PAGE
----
Variations of Filters¶
Different types of filters are appropriate under different circumstances. Very early in a project, when little or no SAR is available, very strict drug-like filters can be applied. This prevents a project team from spending chemistry resources pursuing difficult compounds that may not be modifiable to introduce appropriate properties. However, when considering compounds for purchase for HTS, different filters can be applied. Oprea, et al, pointed out that the best molecules for initial HTS are smaller and less functionalised than drugs, but with some activity [Oprea-2000]. Therefore, strict lead-like filters can be applied to ensure that hits identified from HTS have sufficient “room” for elaboration into (usually larger and more highly functionalised) leads. However, when SAR suggests that particular compounds or series may yield valuable information, filtering criteria can be loosened, because the secondary screens (QSAR models, similarity to known actives) that are being applied are effective in detecting useful compounds. Reflecting back on the medical analogy, this is the case where an improved primary screen with a dramatically improved false-positive rate (say 1 in 100,000) can be safely applied to a larger population without terrible effects on the positive-predictive value.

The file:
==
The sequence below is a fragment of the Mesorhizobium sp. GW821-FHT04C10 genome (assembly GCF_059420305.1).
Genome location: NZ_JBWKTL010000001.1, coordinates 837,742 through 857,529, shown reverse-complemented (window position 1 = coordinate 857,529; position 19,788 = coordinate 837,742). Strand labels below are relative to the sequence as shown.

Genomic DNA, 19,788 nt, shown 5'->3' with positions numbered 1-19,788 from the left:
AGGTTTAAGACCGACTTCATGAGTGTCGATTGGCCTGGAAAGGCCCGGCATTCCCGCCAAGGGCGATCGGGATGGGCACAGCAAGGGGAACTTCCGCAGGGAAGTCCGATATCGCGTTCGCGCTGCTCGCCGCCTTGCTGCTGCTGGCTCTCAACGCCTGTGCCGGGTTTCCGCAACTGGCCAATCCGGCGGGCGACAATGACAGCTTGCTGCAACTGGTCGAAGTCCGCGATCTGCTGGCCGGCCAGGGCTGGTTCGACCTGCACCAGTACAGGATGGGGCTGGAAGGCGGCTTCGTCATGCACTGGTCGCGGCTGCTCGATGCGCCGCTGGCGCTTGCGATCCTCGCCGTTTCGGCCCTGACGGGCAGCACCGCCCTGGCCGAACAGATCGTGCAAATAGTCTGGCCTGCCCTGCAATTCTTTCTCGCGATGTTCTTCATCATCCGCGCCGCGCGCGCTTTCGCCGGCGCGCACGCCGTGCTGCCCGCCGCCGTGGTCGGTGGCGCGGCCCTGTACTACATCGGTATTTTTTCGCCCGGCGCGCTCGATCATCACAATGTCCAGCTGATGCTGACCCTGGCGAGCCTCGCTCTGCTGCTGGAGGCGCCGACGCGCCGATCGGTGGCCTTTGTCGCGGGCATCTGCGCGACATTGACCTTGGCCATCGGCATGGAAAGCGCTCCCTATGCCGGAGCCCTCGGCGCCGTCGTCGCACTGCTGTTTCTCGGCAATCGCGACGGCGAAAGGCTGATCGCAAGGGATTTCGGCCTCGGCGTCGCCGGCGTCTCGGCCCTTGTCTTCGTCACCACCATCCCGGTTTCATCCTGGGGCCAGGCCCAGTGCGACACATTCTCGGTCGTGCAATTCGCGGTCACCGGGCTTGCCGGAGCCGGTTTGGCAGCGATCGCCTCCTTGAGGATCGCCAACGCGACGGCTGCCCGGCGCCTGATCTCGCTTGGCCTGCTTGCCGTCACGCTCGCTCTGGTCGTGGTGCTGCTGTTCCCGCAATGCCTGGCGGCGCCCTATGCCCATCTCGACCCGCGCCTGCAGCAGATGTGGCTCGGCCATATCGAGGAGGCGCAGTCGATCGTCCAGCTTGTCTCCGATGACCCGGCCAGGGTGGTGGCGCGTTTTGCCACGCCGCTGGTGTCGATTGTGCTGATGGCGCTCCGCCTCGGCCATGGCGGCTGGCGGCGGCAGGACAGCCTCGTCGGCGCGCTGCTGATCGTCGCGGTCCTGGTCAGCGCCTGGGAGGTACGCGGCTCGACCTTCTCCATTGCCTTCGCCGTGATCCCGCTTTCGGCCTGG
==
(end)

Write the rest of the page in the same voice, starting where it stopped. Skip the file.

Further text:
MolProp TK provides the following filters:
- BlockBuster: The BlockBuster filter is based on 141 best-selling, non-antibiotic, prescription drugs. We designed the physical property portion of the filter so that it passes all of the compounds. The physical property values in this filter are quite good. However, the functional group filters in this filter are probably too restrictive because 141 compounds is not sufficient to span all acceptable functionality.